15. Deconvolution of continuous paleomagnetic data from pass-through magnetometer: A new algorithm to restore geomagnetic and environmental information based on realistic optimization

    Science.gov (United States)

    Oda, Hirokuni; Xuan, Chuang

    2014-10-01

    development of pass-through superconducting rock magnetometers (SRM) has greatly promoted collection of paleomagnetic data from continuous long-core samples. The output of pass-through measurement is smoothed and distorted due to convolution of magnetization with the magnetometer sensor response. Although several studies could restore high-resolution paleomagnetic signal through deconvolution of pass-through measurement, difficulties in accurately measuring the magnetometer sensor response have hindered the application of deconvolution. We acquired reliable sensor response of an SRM at the Oregon State University based on repeated measurements of a precisely fabricated magnetic point source. In addition, we present an improved deconvolution algorithm based on Akaike's Bayesian Information Criterion (ABIC) minimization, incorporating new parameters to account for errors in sample measurement position and length. The new algorithm was tested using synthetic data constructed by convolving "true" paleomagnetic signal containing an "excursion" with the sensor response. Realistic noise was added to the synthetic measurement using Monte Carlo method based on measurement noise distribution acquired from 200 repeated measurements of a u-channel sample. Deconvolution of 1000 synthetic measurements with realistic noise closely resembles the "true" magnetization, and successfully restored fine-scale magnetization variations including the "excursion." Our analyses show that inaccuracy in sample measurement position and length significantly affects deconvolution estimation, and can be resolved using the new deconvolution algorithm. Optimized deconvolution of 20 repeated measurements of a u-channel sample yielded highly consistent deconvolution results and estimates of error in sample measurement position and length, demonstrating the reliability of the new deconvolution algorithm for real pass-through measurements.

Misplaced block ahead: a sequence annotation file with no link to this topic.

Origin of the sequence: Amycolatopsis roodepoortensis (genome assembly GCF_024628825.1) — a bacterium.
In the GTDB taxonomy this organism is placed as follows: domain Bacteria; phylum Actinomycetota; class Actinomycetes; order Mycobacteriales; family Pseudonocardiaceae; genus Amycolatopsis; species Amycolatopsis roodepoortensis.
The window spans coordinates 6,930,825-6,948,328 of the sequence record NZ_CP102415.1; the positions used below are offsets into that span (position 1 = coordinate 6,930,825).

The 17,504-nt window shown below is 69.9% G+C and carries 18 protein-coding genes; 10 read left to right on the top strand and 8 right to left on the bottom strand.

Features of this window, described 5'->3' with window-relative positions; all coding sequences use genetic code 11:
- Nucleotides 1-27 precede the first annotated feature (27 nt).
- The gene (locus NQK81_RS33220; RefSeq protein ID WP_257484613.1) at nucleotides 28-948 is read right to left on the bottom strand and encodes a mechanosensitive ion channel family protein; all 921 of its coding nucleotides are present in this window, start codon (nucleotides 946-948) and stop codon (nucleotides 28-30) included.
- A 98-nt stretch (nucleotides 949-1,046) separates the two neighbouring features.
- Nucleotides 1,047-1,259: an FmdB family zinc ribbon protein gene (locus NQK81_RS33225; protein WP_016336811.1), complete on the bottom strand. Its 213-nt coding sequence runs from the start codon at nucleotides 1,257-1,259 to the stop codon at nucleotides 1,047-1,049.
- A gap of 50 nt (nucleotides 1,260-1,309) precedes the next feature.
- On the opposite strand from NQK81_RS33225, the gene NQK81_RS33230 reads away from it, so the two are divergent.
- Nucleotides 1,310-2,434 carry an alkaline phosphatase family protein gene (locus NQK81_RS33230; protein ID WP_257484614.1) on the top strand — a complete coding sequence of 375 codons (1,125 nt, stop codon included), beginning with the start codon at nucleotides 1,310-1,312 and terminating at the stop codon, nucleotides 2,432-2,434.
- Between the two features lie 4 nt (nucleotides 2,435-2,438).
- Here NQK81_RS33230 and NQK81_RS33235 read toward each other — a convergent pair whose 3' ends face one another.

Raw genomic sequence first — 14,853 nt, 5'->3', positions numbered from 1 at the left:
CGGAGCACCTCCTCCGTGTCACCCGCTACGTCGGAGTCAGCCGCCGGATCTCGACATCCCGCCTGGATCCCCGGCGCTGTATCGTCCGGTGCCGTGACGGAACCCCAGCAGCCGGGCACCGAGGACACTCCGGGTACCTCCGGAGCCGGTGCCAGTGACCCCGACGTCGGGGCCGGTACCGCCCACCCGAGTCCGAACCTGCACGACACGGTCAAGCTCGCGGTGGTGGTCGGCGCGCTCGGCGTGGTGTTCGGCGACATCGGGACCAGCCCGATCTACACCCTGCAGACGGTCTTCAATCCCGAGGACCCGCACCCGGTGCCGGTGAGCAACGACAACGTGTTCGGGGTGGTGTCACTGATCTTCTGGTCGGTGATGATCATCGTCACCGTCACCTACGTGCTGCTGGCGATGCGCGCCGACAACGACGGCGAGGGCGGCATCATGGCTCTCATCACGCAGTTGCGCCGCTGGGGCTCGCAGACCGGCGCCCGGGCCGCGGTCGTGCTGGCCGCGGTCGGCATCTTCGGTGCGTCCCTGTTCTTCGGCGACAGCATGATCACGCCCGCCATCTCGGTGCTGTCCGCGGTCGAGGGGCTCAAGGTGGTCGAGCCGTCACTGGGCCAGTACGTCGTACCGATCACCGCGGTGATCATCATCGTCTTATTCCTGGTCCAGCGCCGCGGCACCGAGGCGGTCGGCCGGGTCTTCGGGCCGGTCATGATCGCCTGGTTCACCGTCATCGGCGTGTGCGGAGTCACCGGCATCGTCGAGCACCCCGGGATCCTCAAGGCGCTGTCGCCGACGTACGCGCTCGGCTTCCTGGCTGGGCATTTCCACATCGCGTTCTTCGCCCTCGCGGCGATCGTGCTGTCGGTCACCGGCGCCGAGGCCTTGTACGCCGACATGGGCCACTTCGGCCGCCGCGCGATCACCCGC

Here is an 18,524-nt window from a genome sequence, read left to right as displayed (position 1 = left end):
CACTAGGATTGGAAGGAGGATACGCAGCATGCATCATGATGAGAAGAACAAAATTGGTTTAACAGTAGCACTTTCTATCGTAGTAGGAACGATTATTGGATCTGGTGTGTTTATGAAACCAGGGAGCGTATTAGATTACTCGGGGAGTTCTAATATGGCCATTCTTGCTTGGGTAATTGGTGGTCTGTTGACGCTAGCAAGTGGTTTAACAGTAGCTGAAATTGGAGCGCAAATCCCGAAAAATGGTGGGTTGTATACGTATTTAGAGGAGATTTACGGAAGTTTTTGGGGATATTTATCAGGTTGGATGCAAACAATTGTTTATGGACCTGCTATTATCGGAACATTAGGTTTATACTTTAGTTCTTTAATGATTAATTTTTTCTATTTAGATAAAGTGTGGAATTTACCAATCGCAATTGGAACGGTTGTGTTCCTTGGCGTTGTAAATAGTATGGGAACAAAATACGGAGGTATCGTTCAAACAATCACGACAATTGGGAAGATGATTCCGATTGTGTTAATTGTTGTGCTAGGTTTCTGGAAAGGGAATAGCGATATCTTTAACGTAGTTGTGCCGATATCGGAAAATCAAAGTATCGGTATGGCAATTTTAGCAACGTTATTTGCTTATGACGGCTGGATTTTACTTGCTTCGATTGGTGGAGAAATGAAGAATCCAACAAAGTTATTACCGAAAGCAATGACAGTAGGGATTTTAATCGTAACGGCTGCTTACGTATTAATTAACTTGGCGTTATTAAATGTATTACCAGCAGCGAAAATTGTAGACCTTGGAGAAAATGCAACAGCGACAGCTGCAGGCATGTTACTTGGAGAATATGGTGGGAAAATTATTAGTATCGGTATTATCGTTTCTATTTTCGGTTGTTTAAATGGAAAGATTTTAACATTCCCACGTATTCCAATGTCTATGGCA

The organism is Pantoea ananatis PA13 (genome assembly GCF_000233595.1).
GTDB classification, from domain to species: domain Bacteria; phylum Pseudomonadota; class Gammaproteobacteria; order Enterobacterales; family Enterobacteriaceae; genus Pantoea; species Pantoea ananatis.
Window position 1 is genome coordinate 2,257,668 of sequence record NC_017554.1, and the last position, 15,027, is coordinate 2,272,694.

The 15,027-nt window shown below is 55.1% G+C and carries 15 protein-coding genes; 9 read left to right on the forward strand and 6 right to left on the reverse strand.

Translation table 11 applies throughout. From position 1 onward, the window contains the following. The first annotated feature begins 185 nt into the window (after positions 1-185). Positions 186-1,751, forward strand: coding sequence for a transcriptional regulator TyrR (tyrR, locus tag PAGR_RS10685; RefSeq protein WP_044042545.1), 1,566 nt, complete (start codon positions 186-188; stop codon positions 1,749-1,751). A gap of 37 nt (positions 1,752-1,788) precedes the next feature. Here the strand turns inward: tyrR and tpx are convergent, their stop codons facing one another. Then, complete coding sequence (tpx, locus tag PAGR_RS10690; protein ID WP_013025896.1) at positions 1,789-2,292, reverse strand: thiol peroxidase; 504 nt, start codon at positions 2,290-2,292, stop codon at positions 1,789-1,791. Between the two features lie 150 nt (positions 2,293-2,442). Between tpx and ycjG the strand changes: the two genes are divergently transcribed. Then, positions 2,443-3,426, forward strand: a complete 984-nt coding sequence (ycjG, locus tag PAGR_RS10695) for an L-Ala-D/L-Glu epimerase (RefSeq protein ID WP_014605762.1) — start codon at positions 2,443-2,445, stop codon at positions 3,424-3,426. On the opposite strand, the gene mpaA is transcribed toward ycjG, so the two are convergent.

16. Magnetic field fluctuations measurement onboard ESA/JUICE mission by search-coil magnetometer: SCM instrument as a part of RPWI consortium

    Science.gov (United States)

    Retinò, A.; Chust, T.; Mansour, M.; Canu, P.; Sahraoui, F.; Le Contel, O.; Alison, D.; Sou, G.; Varizat, L.; Techer, J.-D.; Jeandet, A.; Geyskens, N.; Chariet, M.; Cecconi, B.; Bergman, J.; Wahlund, J.-E.; Santolik, O.; Soucek, J.; Dougherty, M.

    2017-09-01

    The JUpiter ICy moons Explorer (JUICE) mission is planned for launch in 2022 with arrival at Jupiter in 2029 and will spend at least three years making detailed observations of Jupiter's system. The Radio and Plasma Wave Investigation (RPWI) consortium will carry the most advanced set of electric and magnetic fields sensors ever flown therein, which will allow to characterize the plasma wave environment and the radio emission of Jupiter and its icy moons in great detail. The Search Coil Magnetometer (SCM) will provide high-quality measurements of the magnetic field fluctuations' vector for RPWI. Here we present the technical features of the SCM instrument and we discuss its scientific objectives.